Many years ago, I asked designers and illustrators to send me an example of their very early work that they were still proud to have done. Paul Rand mounted this advertisement (below) on a board without any indication of when or where it was created, although it was possibly done in the early 1940s for the William Weintraub agency where Rand was art director. Presumably it was written by William Bernbach before he founded Doyle Dane Bernbach. It was a novel way to produce a want-ad for an executive ad salesman for an unnamed national magazine during the pre-Mad Men days.
“He should be neither too young to have proved his ability to hang up an enviable record … nor should he be so old that gloating over past achievements, no matter how spectacular, clutters up his mind,” reads the copy. “Therefore, he will possess wide contacts at important agencies and among the executives of standout advertisers. He will know so-and-so and such-and-such at all the right places … but he will have to know them in the right way, and be able to prove it, to measure up to the full stature of the job we hope to fill.”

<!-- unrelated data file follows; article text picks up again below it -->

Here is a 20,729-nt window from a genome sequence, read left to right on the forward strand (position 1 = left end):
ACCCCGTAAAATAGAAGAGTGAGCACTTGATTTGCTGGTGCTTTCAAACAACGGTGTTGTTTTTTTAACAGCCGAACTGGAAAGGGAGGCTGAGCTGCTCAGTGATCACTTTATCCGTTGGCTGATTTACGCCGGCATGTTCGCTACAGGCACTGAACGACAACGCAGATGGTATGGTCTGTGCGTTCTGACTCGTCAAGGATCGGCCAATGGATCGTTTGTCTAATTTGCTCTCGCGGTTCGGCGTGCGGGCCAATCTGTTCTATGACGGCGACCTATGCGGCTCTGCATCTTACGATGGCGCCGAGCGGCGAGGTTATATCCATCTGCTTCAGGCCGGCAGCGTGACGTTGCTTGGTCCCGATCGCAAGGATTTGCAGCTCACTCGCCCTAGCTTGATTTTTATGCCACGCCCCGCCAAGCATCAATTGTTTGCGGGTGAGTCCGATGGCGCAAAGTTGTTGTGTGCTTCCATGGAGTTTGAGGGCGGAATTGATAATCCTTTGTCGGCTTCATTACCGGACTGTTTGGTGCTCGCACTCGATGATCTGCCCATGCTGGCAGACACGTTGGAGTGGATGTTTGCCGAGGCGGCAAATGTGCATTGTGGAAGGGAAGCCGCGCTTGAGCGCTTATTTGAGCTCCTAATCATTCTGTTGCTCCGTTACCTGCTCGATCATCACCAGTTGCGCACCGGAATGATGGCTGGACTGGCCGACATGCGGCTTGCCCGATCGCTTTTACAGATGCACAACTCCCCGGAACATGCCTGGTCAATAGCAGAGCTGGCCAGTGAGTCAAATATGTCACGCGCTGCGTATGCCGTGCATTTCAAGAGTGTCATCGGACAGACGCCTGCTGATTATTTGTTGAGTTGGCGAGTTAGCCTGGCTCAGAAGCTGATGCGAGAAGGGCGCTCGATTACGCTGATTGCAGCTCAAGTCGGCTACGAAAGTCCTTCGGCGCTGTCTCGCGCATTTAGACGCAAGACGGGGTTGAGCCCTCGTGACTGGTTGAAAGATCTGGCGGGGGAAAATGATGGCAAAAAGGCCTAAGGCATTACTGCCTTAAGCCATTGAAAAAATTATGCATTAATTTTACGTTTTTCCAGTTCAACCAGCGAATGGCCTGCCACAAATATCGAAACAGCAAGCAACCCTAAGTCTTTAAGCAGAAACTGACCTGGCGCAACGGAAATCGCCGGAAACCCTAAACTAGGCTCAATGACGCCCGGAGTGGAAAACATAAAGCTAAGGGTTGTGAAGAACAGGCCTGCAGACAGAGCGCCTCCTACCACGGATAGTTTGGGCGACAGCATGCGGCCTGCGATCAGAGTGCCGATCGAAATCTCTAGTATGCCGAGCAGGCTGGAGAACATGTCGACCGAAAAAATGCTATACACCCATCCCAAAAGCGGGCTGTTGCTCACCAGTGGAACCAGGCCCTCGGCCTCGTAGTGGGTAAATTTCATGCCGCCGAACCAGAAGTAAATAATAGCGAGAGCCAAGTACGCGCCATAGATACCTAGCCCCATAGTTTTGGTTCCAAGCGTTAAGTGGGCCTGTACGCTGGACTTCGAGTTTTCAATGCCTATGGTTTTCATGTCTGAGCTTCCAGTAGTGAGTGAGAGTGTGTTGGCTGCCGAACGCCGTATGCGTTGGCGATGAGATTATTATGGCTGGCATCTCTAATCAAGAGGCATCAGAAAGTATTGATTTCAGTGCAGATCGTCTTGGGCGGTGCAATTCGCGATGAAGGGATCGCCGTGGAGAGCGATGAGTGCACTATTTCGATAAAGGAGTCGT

I asked Rand whether the slug at the bottom of the right column was a precursor of his mark for NeXT computers. “No,” he said.
Logo Design and Branding: Expert Guide
In “Logo Design and Branding: A New Approach to Better Logo Design and Branding for Designers and Managers,” Dr. Bill Haig explains the process of applying credibility principles to a company’s logo, branding and advertising to create an image that has both longevity and value. Moreover, he explains exactly how to do it—and proves that with some planning and an understanding of the process, any designer can create a logo that truly sells.